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Subject: Software to keep track of your game collection rss

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Michael Moak
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I use a product called Bookbag that keeps track of all of the books I have, where I bought them, etc. I was looking at their website again and they have a product called Gamelist. It is primarily for video games, but could probably still be used for board games. I emailed them to see if they would be interested in modifying it for us board game geeks. It shouldn't be that big a change.

Anyway, if anyone is interested in looking at the Gamelist product as currently available for your PC you can visit their website at http://www.wakefieldsoft.com/. You can download a demo version of the software good for 14 days. The really cool thing about their software is that it also allows you to download the game data to your Palm device or other handheld computer/phone.

I do not represent the company, but have used one of their products and loved the handheld option. You can carry the information with you so that your collection information is only a click or two away.

Enjoy!


Update: I received the following reply from Wakefield.

Yes, we would certainly be interested in minor modifications if it was not too involved.

Thanks for mentioning it there. If you or others have input, they can certainly leave feedback from our support page.

Regards,
Shawn
WakefieldSoft, LLC
www.wakefieldsoft.com
 
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Joel Glidden
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I'm not trying to be a smart@##, but isn't that what BGG does? I mean... reinventing the wheel and all that.
 
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Bryan Johnson
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Oooh... sign me up for the Funeral Planner! Fun stuff!

laugh

 
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Greg Teemer
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Why not just use MS Access?
 
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Ryan McLelland
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gteemer wrote:
Why not just use MS Access?


Better question, why EVER use MS Access? Seriously.
 
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Martin
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Since Access isn't commonly present in MS Office unless you're using it on an enterprise, a better suggestion for most people would be Open Office. You can use the same program on your Mac, Linux, and Windows systems, and it's free.

Martin
 
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Eric
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I think that MS-Access is going to be dropped from the newer edition of MS Office anyways. But for prototyping or for quick solutions, it's great. I would never use it (anymore) professionnally, if I can!
 
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John Crowe
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jmglidden wrote:
I'm not trying to be a smart@##, but isn't that what BGG does? I mean... reinventing the wheel and all that.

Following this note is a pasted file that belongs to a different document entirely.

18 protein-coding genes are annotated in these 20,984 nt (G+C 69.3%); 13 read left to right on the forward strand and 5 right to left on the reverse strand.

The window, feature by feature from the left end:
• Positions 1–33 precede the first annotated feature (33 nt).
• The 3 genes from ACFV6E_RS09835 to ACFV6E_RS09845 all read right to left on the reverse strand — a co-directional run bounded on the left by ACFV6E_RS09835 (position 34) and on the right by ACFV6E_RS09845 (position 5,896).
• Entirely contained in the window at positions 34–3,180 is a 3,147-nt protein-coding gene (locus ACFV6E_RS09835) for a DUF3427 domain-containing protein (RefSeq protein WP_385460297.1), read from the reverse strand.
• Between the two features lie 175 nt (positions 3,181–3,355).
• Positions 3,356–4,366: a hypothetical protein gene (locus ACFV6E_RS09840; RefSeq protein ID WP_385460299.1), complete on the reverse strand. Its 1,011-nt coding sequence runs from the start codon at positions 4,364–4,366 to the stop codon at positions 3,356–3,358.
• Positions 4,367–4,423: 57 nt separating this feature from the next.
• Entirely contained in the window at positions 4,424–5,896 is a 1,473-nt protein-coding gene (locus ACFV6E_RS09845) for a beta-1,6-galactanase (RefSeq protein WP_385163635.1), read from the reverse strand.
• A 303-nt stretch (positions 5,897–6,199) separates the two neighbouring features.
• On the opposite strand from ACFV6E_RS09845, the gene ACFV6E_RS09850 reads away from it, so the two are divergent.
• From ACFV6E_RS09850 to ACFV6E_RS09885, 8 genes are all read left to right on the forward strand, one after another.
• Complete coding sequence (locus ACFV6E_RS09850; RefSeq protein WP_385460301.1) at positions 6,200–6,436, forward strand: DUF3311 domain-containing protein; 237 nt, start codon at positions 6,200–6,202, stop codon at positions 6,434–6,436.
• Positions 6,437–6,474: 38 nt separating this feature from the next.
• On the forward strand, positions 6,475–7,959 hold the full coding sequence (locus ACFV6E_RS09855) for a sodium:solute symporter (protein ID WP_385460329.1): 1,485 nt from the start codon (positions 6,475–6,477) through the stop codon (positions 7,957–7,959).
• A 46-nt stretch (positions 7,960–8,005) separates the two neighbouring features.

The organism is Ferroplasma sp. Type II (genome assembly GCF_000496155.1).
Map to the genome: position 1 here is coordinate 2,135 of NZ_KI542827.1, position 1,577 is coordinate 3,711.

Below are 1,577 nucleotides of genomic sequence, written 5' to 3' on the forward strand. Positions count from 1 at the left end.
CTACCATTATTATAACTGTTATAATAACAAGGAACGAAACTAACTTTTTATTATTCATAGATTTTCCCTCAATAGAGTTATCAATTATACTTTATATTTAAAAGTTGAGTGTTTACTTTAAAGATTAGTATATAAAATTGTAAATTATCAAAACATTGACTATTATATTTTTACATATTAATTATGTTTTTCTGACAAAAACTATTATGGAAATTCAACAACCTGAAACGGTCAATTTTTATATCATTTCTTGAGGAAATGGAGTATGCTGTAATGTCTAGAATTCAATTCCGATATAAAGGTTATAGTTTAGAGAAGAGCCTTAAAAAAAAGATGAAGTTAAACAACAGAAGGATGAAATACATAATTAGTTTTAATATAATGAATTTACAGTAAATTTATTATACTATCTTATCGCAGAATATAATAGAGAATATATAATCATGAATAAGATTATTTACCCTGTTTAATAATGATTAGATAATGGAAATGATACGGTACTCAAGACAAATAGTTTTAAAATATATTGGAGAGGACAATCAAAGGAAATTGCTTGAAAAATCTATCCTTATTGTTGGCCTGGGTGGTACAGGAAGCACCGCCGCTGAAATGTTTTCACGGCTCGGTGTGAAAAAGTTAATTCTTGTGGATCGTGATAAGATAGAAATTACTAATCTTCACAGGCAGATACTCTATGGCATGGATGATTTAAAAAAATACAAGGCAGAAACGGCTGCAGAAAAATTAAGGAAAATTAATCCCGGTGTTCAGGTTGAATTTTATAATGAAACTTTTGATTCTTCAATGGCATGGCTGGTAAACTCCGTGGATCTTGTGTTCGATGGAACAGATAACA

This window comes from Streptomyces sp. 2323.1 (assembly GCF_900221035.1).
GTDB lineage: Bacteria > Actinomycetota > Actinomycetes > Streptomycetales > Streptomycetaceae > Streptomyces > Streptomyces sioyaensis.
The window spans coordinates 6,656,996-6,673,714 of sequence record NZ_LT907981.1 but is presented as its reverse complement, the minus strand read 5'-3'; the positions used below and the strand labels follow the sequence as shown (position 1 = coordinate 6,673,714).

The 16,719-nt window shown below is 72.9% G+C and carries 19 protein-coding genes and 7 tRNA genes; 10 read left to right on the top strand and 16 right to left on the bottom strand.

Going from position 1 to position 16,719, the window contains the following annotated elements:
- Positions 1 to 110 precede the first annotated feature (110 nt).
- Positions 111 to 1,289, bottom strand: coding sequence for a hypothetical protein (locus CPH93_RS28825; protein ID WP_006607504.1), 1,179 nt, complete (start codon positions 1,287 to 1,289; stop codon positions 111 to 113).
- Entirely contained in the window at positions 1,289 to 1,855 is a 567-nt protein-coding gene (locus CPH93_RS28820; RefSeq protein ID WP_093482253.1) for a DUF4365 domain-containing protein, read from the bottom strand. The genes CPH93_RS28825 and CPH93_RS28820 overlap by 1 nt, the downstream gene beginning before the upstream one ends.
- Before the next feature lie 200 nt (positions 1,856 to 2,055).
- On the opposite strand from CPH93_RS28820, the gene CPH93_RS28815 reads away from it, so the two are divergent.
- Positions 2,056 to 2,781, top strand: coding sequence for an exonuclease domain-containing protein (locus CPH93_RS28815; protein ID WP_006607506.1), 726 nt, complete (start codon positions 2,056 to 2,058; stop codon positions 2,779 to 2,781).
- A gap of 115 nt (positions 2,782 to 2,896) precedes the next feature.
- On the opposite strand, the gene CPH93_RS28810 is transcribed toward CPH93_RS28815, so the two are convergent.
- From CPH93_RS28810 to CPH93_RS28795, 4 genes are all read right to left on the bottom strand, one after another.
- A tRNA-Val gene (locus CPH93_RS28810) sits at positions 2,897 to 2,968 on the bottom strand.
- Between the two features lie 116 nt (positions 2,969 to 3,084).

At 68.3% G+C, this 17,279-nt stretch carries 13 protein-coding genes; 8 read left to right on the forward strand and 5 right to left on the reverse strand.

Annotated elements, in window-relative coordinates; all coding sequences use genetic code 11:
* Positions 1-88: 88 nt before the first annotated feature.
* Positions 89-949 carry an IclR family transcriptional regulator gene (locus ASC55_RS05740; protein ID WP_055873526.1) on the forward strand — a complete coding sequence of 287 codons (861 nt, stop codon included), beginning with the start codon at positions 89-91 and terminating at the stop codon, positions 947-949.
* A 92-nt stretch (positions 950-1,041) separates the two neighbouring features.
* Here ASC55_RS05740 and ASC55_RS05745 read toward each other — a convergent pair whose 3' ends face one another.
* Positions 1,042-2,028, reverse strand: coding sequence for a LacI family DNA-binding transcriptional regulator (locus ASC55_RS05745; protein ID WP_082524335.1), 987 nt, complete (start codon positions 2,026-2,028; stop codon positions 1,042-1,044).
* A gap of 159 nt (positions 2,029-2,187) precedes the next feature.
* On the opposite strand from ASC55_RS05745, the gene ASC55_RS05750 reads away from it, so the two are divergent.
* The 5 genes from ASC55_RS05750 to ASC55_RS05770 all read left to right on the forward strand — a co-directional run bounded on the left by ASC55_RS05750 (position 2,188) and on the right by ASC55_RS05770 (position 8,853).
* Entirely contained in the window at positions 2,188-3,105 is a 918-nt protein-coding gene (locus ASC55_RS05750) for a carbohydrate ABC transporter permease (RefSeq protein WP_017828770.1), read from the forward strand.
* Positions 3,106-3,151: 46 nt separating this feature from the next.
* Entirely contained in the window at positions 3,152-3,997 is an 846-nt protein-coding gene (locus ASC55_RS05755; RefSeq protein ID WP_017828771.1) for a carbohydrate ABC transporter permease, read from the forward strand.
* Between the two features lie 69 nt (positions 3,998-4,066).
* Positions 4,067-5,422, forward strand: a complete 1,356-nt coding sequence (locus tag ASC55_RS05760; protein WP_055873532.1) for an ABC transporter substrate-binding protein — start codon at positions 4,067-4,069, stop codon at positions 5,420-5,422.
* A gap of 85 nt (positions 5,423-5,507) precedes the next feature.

This might be an area for improvement on BGG. I find the process of adding games to my collection on BGG rather cumbersome.
 
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Scott Woodard
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You visit the game's page, scroll to the bottom and click on a box.
 
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generalpf wrote:
Access sucks in the enterprise, but it's good for quick solutions.
Working as an enterprise dB programmer I would have to agree with Ryan. Access does a fine job for a single user (i.e. no multi-user access to the db). Then again I have used multi-user applications which had an Access back-end, and they worked, to a point.... But I digress.

Quote:
I spent 20 minutes whipping up a DB that stores my games played, including players and scores. One click posts the game to BGG so I never need to record my plays on BGG directly. Plus, it's excellent for my own queries.

Ryan, would it be possible to have a look at your app/db?

Cheers,
Denis
 
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Matthew Goddard
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moakm wrote:
It is primarily for video games, but could probably still be used for board games. I emailed them to see if they would be interested in modifying it for us board game geeks. It shouldn't be that big a change.

Anyway, if anyone is interested in looking at the Gamelist product as currently available for your PC you can visit their website at http://www.wakefieldsoft.com/. You can download a demo version of the software good for 14 days. The really cool thing about their software is that it also allows you to download the game data to your Palm device or other handheld computer/phone.


I much prefer the "collectorz" series of programs for keeping track of things. They all download the content and pictures from multiple online sites. They even have a specific export to your iPod among other formats.

www.collectorz.com
 
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